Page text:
And all perceptive writers, plus a lot of readers, know that the world needs good editors. Go for it!


  2. Far from negative, I thought your previous blog a very helpful insight. If anything it was encouraging, offering an excellent steer for anyone setting goals for themselves in this area.


  3. I have to ask myself what would my Life have been like with out your book” Christian Coaching” and others like Rick Warren, “The Purpose Driven Life”. I thank you for using your gift, your calling, God has so lovingly provided. I would have never meet my coach, Christopher McCluskey without your book. So bottom line: the 25 year old I coached the past few months, who now is going back to Liberty for her Masters in Teaching or the semi-retired 62 year old, I have been coaching for a year, might never have discovered what was next for him and his wife in their music ministry. We are all members of the body of Christ. Even thought I have never met you, your God given talents and dedication have impacted my life and others I have had an opportunity to Coach. Keep those books and blogs coming. We God’s people look forward to reading the content God has put in your heart to spread to others like me. Thanks


    1. Jeffrey, I very much appreciate your comment. Amazing, isn’t it, how God uses one person to impact another, then another – often in ways that others in the chain don’t know about. I think God gives me enough stories like yours to keep me going, and not enough to build up a bloated pride that makes me useless.


  4. Love you Gary! Thx for remaining vital, provocative and relevant.
    Ps just finished 4th half marathon since dx of Multiple Myeloma cancer. God is amazingly gracious!


    1. Hey Don. You are a remarkable guy. Imagine that cancer gone when we all thought you might have reached the end of your journey. Still counseling and teaching? Doing any writing lately? Still have a son (maybe some grandkids despite your youthful age) in Chicago?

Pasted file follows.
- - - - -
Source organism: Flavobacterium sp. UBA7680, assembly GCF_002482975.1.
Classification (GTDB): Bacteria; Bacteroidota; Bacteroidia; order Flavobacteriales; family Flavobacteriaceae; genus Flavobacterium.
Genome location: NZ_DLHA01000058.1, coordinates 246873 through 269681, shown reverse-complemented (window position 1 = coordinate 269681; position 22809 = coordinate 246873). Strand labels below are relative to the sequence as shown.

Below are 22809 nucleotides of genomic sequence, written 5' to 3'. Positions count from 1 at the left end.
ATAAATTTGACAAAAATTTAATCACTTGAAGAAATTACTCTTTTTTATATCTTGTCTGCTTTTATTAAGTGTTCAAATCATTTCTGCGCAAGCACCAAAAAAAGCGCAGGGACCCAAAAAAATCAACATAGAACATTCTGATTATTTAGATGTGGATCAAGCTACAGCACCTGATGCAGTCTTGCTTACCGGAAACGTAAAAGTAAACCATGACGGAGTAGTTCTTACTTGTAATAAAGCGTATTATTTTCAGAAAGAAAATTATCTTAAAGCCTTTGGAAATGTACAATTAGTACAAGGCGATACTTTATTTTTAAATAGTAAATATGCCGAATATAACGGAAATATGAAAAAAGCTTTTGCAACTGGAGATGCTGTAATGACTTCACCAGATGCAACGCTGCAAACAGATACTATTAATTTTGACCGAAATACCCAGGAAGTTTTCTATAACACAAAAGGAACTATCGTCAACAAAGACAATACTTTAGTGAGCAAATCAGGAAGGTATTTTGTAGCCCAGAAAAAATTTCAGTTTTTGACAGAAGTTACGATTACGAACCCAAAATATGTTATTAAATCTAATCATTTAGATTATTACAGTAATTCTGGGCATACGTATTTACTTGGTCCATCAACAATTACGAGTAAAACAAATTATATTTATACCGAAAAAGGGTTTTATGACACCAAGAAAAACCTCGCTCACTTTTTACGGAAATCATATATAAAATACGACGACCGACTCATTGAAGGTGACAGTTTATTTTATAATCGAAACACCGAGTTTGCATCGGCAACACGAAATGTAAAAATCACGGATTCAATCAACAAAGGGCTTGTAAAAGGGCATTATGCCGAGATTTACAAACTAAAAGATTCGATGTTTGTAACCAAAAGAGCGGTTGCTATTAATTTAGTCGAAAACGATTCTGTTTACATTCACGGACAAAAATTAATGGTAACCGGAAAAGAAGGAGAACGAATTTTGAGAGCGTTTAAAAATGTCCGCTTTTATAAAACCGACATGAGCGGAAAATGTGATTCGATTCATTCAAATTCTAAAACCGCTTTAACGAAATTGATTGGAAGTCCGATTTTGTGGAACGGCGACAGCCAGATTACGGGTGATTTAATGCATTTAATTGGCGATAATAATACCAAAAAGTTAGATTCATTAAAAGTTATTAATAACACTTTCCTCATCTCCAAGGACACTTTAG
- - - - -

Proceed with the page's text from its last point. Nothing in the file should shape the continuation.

If you have time, respond here or shoot me an email at


  5. Thank you, Gary, for exercising your gift of writing. It does communicate to me some great truths and wisdom which enhance my life and ministry, I believe. I will try to take up your challenge to critically reflect on my own ministry in the days ahead to find its strengths and weaknesses. Blessings.


    1. Thanks Elsie. After I send this, I plan to post my newsletter for this week. I elaborate a little on last week’s theme and suggest we look around for models (even well-known strangers) who can stimulate us to be better at what we do.


  6. Thanks Gary, I am more pushed to write personal correspondence, newsletters and again a book, in order to leave a legacy after I am gone. Some people are inspired and have taken up the challenge. That is for me motivation enough. Be encouraged Gary, your writings have inspired me through the years as well. Blessings!
    Téo J. van der Weele


  7. Téo, I was glad to read your comments. Writing can inspire others, as you note, but it also can be a helpful exercise for you personally. I tell my friends that I write this newsletter for me: It keeps me up-to-date and writing in ways that (I hope) are clear. If you are planning to write about your personal story try to get a copy of William Zinsser’s “Writing About Your Life”. It is informative, interesting, and written by a superb writer.

    Where is Tulin? I have been to all of the Australian states except Tasmania. Never to Tulin, I don’t think, but I have been to Alice Springs and Ayres Rock. Was I in the right part of the country.